Phares, who regularly conducts Congressional and State Department briefings, added, “The Saddam-Al Qaeda cooperation was centered around weakening the U.N.-sponsored, U.S.-British-backed sanctions against Iraq. Al Qaeda would strike U.S. interests, prompting a U.S. withdrawal from the region. Iraq would in-turn provide some facilities and other services to Al Qaeda’s operatives and local allies without necessarily becoming their main supplier or strategic partner.”
Consequently, international terrorists like Jordanian-born Abu Musab al Zarqawi were able to access many locations in Iraq prior to 2003. If nothing else, Zarqawi’s direct links to both Al Qaeda and Ansar al Islam, directly linked post-invasion Iraq and Al Qaeda. There is simply no way around that.
But there is much more to consider than Zarqawi, his crowd, and their freedom-of-movement. Intelligence gathered since the U.S. invasion indicates that as early as the late 1990’s, Iraq’s Unit 999 (a special branch of the old regime’s army) was directly involved in the training of foreign terrorists inside Iraq. Intelligence about U.S. and other Western forces was shared between operatives of the Iraqi intelligence services and Al Qaeda. And foreign terrorists operating in the region (outside of Iraq) who needed medical attention or other support received it once inside Iraqi borders.
Additionally, previously positioned operators – the “connections” – would have been necessary to coordinate the reception of Al Qaeda operatives crossing into post-invasion Iraq. Any student of guerrilla operations knows, the former must assist the latter to establish deep bases, recruit new members, and develop some semblance of trust in an untrusting tribal society.
So let’s forget for the moment any weapons of mass destruction (and the verdict is still out over whether or not WMDs were spirited across the borders). Forget the fact that Saddam was providing monetary support to the Palestinian families of suicide bombers. Forget the fact that he had violated umpteen U.N. resolutions since the end of Gulf War I. Forget the fact that his air-defense forces were regularly shooting at American and British pilots. Forget that he was a brutal dictatorial thug whose henchmen systematically raped, tortured, and murdered anyone who so much as hinted at any domestic political opposition. Forget all of the collaterally related geo-strategic reasons for gaining a foothold in the middle of the Islamist-fascist world during a global war against Middle-Eastern-based terrorism.
Instead, let’s consider the question that continues coming back to me:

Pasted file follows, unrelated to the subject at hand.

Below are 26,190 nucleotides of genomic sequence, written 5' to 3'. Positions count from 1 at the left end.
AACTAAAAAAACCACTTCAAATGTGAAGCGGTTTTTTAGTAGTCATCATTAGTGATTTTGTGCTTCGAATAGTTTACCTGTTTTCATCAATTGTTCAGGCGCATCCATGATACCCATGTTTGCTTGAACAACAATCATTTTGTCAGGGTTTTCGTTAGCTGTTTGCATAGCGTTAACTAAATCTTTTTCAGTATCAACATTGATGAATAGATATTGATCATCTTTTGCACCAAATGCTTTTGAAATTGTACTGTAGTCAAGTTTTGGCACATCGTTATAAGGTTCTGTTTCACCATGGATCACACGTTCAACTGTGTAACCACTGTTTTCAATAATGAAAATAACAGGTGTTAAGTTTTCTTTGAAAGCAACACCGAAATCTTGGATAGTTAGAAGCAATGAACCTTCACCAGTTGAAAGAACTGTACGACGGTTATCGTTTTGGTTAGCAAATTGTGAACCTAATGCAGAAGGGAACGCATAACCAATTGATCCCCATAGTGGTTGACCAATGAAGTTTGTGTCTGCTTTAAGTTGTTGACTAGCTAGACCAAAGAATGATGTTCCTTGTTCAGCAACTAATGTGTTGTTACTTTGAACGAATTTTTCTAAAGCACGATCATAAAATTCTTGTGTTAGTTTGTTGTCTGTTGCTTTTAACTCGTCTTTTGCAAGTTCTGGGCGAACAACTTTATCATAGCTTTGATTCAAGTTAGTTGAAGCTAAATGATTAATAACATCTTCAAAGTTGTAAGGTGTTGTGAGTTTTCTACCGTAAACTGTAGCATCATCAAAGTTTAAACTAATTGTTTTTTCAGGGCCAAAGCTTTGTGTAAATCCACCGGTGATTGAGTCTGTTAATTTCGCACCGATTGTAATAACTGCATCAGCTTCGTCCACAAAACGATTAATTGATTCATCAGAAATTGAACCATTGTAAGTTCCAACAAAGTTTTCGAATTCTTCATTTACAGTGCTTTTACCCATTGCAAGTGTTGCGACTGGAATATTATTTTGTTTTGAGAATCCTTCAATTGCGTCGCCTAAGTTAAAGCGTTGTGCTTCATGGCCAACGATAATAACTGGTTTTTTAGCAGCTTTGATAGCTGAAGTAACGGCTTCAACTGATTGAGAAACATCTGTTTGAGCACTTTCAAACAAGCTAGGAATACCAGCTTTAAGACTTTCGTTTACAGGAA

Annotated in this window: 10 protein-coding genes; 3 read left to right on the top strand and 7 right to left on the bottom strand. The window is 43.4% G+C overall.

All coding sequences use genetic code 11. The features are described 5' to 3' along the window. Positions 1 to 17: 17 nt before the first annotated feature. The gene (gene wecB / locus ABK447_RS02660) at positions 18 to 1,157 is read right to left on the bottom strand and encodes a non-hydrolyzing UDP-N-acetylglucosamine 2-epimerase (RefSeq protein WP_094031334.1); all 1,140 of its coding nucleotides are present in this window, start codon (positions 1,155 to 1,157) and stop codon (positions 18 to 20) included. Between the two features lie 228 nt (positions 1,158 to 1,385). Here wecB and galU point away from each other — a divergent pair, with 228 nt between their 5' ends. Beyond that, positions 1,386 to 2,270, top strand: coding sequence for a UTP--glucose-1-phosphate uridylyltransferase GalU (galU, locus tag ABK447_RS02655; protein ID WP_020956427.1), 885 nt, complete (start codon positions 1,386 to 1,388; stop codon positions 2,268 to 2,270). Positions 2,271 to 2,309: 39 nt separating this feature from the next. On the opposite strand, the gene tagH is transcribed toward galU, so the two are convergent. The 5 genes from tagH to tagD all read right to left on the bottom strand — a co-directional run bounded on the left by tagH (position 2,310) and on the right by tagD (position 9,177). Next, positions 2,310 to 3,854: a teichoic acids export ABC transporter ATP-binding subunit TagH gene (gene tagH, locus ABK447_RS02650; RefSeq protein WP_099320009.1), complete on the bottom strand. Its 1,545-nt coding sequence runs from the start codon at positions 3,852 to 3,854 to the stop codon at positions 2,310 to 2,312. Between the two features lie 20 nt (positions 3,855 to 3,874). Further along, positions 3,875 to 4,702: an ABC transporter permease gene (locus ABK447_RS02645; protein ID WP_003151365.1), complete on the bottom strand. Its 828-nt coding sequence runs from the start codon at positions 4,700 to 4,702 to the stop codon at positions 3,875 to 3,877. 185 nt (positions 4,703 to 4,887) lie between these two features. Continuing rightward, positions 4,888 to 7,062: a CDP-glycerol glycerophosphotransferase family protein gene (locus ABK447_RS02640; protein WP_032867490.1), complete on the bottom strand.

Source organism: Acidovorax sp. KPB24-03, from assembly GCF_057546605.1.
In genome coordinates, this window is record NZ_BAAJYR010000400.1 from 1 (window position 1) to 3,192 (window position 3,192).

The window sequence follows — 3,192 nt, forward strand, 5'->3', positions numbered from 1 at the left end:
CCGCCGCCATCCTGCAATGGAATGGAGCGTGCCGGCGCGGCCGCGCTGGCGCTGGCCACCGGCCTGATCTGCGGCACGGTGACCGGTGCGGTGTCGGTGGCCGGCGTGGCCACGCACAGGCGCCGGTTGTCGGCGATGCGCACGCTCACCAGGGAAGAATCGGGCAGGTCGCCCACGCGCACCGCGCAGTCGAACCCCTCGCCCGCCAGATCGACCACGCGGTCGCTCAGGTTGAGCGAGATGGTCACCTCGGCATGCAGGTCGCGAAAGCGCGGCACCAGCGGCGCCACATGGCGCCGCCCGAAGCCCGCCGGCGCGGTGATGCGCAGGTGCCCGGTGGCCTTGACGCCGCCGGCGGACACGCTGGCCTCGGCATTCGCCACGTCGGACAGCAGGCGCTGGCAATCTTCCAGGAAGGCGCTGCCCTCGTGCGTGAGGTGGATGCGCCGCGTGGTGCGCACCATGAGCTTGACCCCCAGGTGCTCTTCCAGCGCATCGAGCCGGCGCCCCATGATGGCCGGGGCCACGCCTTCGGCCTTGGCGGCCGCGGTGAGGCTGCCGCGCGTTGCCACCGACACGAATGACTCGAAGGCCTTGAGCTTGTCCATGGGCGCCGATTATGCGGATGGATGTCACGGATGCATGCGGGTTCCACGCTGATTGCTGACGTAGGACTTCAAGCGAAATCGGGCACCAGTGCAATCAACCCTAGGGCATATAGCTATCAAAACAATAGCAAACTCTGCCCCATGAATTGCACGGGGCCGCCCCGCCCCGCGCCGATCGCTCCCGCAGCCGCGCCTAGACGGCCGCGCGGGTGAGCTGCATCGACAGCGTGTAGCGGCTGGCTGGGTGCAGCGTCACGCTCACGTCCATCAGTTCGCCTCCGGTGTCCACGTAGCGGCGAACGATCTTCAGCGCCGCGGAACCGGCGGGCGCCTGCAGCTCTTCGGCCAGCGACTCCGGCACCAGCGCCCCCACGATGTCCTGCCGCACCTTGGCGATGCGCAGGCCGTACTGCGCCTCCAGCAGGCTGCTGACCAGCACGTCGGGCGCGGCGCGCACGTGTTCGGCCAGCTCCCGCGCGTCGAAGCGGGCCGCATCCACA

Why is the White House not jumping all over the fact that terrorists were indeed training in pre-invasion Iraq as defensible proof of why we had no choice but to invade that country?
The answer is simple and unfortunate: Many in the mainstream media have been so successful at debunking any evidence, proof, or substantive facts as they relate to the Saddam-Al Qaeda connection, that any new information supporting any facts those of us in-the-know already know; will simply be rejected. The new information will be seen as desperate backtracking on old ground. The White House, which is committed to winning the war, will be seen as being in a defensive mode regarding issues that now have no strategic or tactical relevance in the future prosecution of the war. And the general public, which has been fed a steady diet of Iraq-is-the-wrong-theater since 2003, no longer knows what to believe.
Opponents of the war say the only Al Qaeda elements in Iraq prior to the U.S. invasion were those in Kurdish areas not controlled by Saddam. This simply is not so, but for the sake of argument, let’s say it is. And if so; would not the U.S. – as a critical front in the global war on terror – have to invade those areas to shut down the Al Qaeda cells? Of course. And that in itself would have been a far more dangerous “limited war” with Iraq involving a direct ground confrontation with Saddam’s army anyway.
“Those who have decided that the Iraq-Al Qaeda connection claims (along with WMD) were ginned up by Bush to bolster the rationale for going into Iraq, are so firmly invested in those beliefs that they wouldn't believe any corroborating evidence anyhow,” says Divine.
True, but the facts are still with us, and the evidence for those facts – now supported by a growing body of post-invasion intelligence – is getting stronger. And to be fair to Hayes, the confirmation by 11 government officials of some two-million “exploitable items,” including notes, documents, tapes, CDs, floppies, and hard drives connecting the dots, is indeed a new revelation reinforcing what we already knew.
“There were terrorists training in Iraq prior to our invasion of that country,” said retired U.S. Army Lt. Gen. John Bruce Blount, former chief of staff of Allied Forces Southern Europe, in a phone conversation on Friday. “No question about it. There also were many things Saddam was doing – money, passports, visas, you name it – to further the terrorists ability to operate in other places throughout the world.”
Even more disturbing is what U.S. Congressman Joe Wilson (R -S.C.) said to me back in September 2004: “If this is what we know, imagine what we don’t know.”